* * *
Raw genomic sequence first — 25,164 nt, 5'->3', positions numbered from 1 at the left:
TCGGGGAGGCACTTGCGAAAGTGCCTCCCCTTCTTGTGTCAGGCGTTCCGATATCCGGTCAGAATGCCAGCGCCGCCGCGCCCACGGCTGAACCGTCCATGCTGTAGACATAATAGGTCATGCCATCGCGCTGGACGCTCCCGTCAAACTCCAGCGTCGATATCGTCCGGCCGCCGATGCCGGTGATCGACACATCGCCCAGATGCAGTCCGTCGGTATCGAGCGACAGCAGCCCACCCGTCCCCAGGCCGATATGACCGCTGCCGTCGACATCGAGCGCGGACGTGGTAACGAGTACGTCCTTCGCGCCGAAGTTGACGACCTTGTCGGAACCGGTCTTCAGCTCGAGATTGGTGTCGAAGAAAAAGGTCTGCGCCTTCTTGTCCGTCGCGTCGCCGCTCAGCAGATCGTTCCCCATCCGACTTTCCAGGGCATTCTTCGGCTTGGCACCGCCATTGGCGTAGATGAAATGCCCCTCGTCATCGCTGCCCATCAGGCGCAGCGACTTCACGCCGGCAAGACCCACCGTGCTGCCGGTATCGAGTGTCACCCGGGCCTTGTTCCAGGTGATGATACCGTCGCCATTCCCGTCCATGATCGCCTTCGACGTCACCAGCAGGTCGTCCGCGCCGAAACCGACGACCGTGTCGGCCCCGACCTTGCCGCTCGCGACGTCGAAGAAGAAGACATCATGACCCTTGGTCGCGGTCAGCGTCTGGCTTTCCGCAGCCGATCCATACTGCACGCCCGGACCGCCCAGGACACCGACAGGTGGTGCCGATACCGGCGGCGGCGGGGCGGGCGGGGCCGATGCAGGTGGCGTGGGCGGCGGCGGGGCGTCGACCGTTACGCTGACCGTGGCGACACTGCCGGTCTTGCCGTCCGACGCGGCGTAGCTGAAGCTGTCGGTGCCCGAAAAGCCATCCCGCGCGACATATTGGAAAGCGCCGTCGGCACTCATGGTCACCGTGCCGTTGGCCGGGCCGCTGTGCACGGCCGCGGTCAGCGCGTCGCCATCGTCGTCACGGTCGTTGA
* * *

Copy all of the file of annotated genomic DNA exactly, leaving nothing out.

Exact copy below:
Raw genomic sequence first — 25,164 nt, 5'->3', positions numbered from 1 at the left:
TCGGGGAGGCACTTGCGAAAGTGCCTCCCCTTCTTGTGTCAGGCGTTCCGATATCCGGTCAGAATGCCAGCGCCGCCGCGCCCACGGCTGAACCGTCCATGCTGTAGACATAATAGGTCATGCCATCGCGCTGGACGCTCCCGTCAAACTCCAGCGTCGATATCGTCCGGCCGCCGATGCCGGTGATCGACACATCGCCCAGATGCAGTCCGTCGGTATCGAGCGACAGCAGCCCACCCGTCCCCAGGCCGATATGACCGCTGCCGTCGACATCGAGCGCGGACGTGGTAACGAGTACGTCCTTCGCGCCGAAGTTGACGACCTTGTCGGAACCGGTCTTCAGCTCGAGATTGGTGTCGAAGAAAAAGGTCTGCGCCTTCTTGTCCGTCGCGTCGCCGCTCAGCAGATCGTTCCCCATCCGACTTTCCAGGGCATTCTTCGGCTTGGCACCGCCATTGGCGTAGATGAAATGCCCCTCGTCATCGCTGCCCATCAGGCGCAGCGACTTCACGCCGGCAAGACCCACCGTGCTGCCGGTATCGAGTGTCACCCGGGCCTTGTTCCAGGTGATGATACCGTCGCCATTCCCGTCCATGATCGCCTTCGACGTCACCAGCAGGTCGTCCGCGCCGAAACCGACGACCGTGTCGGCCCCGACCTTGCCGCTCGCGACGTCGAAGAAGAAGACATCATGACCCTTGGTCGCGGTCAGCGTCTGGCTTTCCGCAGCCGATCCATACTGCACGCCCGGACCGCCCAGGACACCGACAGGTGGTGCCGATACCGGCGGCGGCGGGGCGGGCGGGGCCGATGCAGGTGGCGTGGGCGGCGGCGGGGCGTCGACCGTTACGCTGACCGTGGCGACACTGCCGGTCTTGCCGTCCGACGCGGCGTAGCTGAAGCTGTCGGTGCCCGAAAAGCCATCCCGCGCGACATATTGGAAAGCGCCGTCGGCACTCATGGTCACCGTGCCGTTGGCCGGGCCGCTGTGCACGGCCGCGGTCAGCGCGTCGCCATCGTCGTCACGGTCGTTGA